A Brief History of Rideau Canal
If you ever booked a trip to Canada or Ottawa, any travel agency would be sure to put Rideau Canal in your itinerary. This manmade waterway shows a cutting-edge design that’s superior during its time of construction.
Rideau Canal runs its 126-mile course starting from Ottawa River and ending in Lake Ontario. What makes it unique are the 24 lock stations (with 47 locks) which are mostly hand-operated until now.
This canal had served different functions for Ottawa since the time it was built. Below is a brief article for you to have a glimpse of the rich history of the Rideau Canal.
How It All Began
The War of 1812 showed that the St. Lawrence River isn’t a very secure option for goods and water vessels to reach Canada safely. Even after the war ended, there’s a constant fear for Canadians that Americans can block this water route at any time.
Thus, the idea of an alternate and safer water route was conceived. In 1827, British authorities appointed Lieutenant-Colonel John By, a brilliant English military engineer, to undertake the project.
Lieutenant-Colonel By saw the Rideau River as the perfect site for this undertaking. However, it looked like an insurmountable feat as most parts of the river were not navigable.
Challenges Faced During the Construction
Building the canal posed many challenges. For one, there was the danger of blasting to remove trees so that the site could be clear for the construction of the canal.
Some contractors also backed out when they thought that building the dams with such specifications was impossible. Irish and French-Canadian laborers such as carpenters, blacksmiths, and stonemasons have to work primarily with simple hand tools yet accomplish a feat so huge.
But, the biggest blow experienced with the construction of Rideau Canal was when workers succumbed to what they call swamp fever (which is actually malaria). With a primitive health care system, it was expected yet disheartening to see the death toll start to spike.
Amidst all these issues, Rideau Canal was finally completed in 1832. It was roughly five to six years from when it began construction.
Still, Lieutenant-Colonel By had to experience one final challenge. He had to face the British Parliament and explain why he exceeded the original estimate for the construction of such a waterway.
By was cleared of any charges as they were unable to prove any financial mismanagement. However, his great work in building the Rideau Canal wasn’t recognized by British authorities.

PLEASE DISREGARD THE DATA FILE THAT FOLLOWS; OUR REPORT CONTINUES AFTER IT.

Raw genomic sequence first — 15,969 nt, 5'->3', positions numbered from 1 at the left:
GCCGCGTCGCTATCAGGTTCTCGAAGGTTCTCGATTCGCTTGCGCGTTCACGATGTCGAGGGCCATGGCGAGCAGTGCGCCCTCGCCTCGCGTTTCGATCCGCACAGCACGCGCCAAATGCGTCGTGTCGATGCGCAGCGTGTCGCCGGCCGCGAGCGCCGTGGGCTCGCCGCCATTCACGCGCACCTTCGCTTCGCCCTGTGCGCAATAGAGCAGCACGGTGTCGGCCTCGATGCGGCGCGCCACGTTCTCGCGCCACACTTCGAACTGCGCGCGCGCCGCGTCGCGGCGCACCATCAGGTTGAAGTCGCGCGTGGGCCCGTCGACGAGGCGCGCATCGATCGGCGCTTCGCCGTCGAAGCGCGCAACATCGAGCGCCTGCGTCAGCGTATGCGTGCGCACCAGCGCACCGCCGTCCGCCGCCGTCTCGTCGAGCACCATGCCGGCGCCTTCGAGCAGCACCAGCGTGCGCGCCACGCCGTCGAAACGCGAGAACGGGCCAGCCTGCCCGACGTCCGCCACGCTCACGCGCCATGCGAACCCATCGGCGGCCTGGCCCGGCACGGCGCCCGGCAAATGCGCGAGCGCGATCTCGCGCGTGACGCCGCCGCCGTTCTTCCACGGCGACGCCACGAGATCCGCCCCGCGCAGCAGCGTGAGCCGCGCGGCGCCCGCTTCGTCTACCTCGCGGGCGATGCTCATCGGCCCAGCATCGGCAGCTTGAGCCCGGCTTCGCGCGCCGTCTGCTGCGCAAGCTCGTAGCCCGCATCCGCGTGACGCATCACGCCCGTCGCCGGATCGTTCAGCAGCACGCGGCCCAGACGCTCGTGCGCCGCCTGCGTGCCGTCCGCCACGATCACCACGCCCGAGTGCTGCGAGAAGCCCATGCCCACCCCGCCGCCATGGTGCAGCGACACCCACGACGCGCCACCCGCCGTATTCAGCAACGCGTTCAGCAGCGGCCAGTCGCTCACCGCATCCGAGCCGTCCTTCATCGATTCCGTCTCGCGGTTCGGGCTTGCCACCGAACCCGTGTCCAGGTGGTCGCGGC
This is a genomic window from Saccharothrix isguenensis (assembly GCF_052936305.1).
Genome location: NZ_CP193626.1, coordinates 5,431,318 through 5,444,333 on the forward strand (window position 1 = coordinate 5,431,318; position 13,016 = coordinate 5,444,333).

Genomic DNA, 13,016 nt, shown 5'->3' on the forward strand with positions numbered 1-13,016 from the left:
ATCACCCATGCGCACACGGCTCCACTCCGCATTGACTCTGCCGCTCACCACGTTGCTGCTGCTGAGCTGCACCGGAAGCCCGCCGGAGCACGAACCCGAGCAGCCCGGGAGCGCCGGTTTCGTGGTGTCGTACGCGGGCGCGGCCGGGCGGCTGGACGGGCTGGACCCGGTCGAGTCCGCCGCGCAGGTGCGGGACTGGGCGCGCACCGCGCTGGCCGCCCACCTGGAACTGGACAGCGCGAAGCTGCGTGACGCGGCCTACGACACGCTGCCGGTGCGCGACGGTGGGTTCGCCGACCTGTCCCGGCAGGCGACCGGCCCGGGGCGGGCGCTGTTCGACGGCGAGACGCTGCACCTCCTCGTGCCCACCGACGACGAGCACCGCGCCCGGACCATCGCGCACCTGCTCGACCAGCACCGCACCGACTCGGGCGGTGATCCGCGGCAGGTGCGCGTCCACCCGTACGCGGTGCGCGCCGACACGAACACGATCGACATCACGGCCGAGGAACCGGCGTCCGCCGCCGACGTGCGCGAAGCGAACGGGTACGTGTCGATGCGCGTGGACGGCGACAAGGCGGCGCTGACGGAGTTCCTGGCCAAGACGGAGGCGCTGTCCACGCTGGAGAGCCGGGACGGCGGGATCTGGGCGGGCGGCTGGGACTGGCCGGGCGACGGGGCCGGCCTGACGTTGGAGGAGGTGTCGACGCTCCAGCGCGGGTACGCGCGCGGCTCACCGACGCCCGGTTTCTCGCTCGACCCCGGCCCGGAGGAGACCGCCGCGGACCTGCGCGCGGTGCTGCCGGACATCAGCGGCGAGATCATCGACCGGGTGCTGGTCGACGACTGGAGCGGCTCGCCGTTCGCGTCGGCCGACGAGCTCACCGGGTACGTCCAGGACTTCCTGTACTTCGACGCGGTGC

A Shift in Function
The original purpose of Rideau Canal as a military defense never was materialized. America and Canada had amiable connections again after the war.
Instead, the canal was used as a commercial lifeline— steamboats and barges passed here to transport goods from local sources to other places like Montreal. This was especially beneficial at a time when delivery services were not yet even a thing.
When railroads emerged, Rideau Canal’s commercial use started to lessen. Once again, it saw a new role which is for pleasure and recreation.
Rideau Canal at Present
Rideau Canal, almost two centuries after it was built, still attracts flocks of visitors every year. Summertime offers many opportunities here for fun date ideas or unforgettable family outings.
The calm water of the canal is perfect for boat cruises, canoes, kayaks, and paddleboards. The picturesque surrounding is a perfect location for amateur and expert photographers alike to snap some beautiful shots.
The pathways on both sides of the canal are a great stretch of land for running, cycling, and walking. Just be sure not to over-exert yourself (or you might find yourself in need of a podiatrist).
Camping at some lock stations is another way to enjoy the canal. There’s no need to worry because there are enough amenities (free parking, washrooms, firewood, picnic tables) for you to be comfortable.
Winter months don’t mean that the Rideau Canal becomes inactive. In fact, the contrary is true.
The canal freezes and transforms into Rideau Canal Skateway. Guinness Book of World Records sets it as the largest skating rink, and the good news is you can skate here absolutely free.
So, after you’ve prepared your home for winter, be sure to head out to Rideau Canal Skateway. Don’t forget to grab some hot chocolate and some Beaver Tails.
Rideau Canal is a source of pride for Canadians as a national historic site, a heritage river, and a UNESCO World Heritage Site.
Were you able to experience Rideau Canal up close and personal? We would be glad to know how you spent your time here.
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